U.S. Army Sgt. Titus Fields, 3rd U.S. Infantry Regiment (The Old Guard), places an American flag in front of a grave stone in Arlington National Cemetery, Va. This tradition, known as "Flags In," has been conducted annually on Memorial Day since The Old Guard was designated as the Army's official ceremonial unit in 1948. (U.S. Army photo by Sgt. Jose A. Torres Jr./Released)
In his first inaugural address in 1981, President Ronald Reagan shared the story of a World War I Soldier whose words and actions remind us of the sacrifices we honor on Memorial Day.
Martin Treptow was working as a barber when he joined the Iowa National Guard. On July 29, 1918, during the battle of the Ourcq River in France, Pvt. Treptow was killed as he ran to deliver a message between battalions under heavy artillery fire.
Among his personal effects was a diary. The flyleaf at the front of it was titled “My Pledge,” followed by these handwritten words: “America must win this war. Therefore, I will work. I will save. I will sacrifice. I will endure. I will fight cheerfully and do my utmost, as if the whole issue of the struggle depended on me alone.”
Pvt. Treptow didn’t fight alone. The outcome of that world war didn’t depend on him alone. But may words like his, alone, remind us why we celebrate Memorial Day: to honor U.S. service members’ bravery, optimism, love of country, and sheer resolve.
To all past and present members of the military across this great Nation, On Your Guard thanks you for your service.
On Memorial Day 1884, not even 20 years after the tradition of decorating the graves of Soldiers had begun, Oliver Wendell Holmes, Jr., remarked to a crowd that he had heard a young man ask “why people still kept up Memorial Day.”
Holmes, a three-times wounded Civil War veteran who went on to become a U.S. Supreme Court Justice, recalled this remark in a speech he gave to the John Sedgwick Post No. 4, Grand Army of the Republic in Keene, N.H.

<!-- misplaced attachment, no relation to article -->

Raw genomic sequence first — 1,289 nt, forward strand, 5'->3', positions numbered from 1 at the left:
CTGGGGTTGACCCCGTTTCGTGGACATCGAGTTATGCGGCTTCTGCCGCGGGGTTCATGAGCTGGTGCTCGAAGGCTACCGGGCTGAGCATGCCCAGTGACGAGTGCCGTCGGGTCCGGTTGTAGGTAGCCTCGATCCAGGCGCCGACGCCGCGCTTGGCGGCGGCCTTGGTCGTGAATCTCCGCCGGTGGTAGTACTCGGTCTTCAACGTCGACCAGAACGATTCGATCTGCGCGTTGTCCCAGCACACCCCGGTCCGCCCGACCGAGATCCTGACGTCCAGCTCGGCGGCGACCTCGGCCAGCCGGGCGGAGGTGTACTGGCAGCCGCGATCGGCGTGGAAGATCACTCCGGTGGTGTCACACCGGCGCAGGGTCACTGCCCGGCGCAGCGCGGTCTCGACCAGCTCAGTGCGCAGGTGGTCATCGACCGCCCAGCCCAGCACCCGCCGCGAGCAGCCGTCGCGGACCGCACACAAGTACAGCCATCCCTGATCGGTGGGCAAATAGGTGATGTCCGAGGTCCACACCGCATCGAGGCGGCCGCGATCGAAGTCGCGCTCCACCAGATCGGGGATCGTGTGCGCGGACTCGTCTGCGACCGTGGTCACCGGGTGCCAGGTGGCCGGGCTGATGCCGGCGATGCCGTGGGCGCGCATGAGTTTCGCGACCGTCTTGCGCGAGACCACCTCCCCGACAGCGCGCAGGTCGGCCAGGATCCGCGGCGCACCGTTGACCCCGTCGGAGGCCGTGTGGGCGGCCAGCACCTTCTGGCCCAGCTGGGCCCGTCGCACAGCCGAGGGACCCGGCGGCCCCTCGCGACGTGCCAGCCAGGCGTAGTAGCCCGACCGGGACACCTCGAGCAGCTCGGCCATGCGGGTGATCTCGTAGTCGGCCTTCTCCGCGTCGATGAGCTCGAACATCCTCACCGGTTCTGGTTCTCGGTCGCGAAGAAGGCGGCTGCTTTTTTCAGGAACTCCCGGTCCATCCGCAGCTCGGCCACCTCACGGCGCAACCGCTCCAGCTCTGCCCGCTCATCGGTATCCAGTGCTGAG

It is most likely that the young man Holmes spoke of had not served in the Civil War, and therefore did not and could not have a full appreciation for the devastation of war, unlike Holmes and his contemporaries who lost so many comrades and thought of Memorial Day as “sacred to memories of love and grief and heroic youth.”
Understanding that his generation who had fought in the war had been “set apart by its experience,” Holmes said he felt his answer, nevertheless, should “command the assent of those who do not share their memories.”
“So to the indifferent inquirer who asks why Memorial Day is still kept up we may answer, it celebrates and solemnly reaffirms from year to year a national act of enthusiasm and faith. It embodies in the most impressive form our belief that to act with enthusiasm and faith is the condition of acting greatly. To fight out a war, you must believe something and want something with all your might. So must you do to carry anything else to an end worth reaching. More than that, you must be willing to commit yourself to a course, perhaps a long and hard one, without being able to foresee exactly where you will come out. All that is required of you is that you should go somewhither as hard as ever you can. The rest belongs to fate. One may fall — at the beginning of the charge or at the top of the earthworks; but in no other way can he reach the rewards of victory.”
On this Memorial Day, On Your Guard honors and salutes all those who acted greatly before us in defense of our freedoms.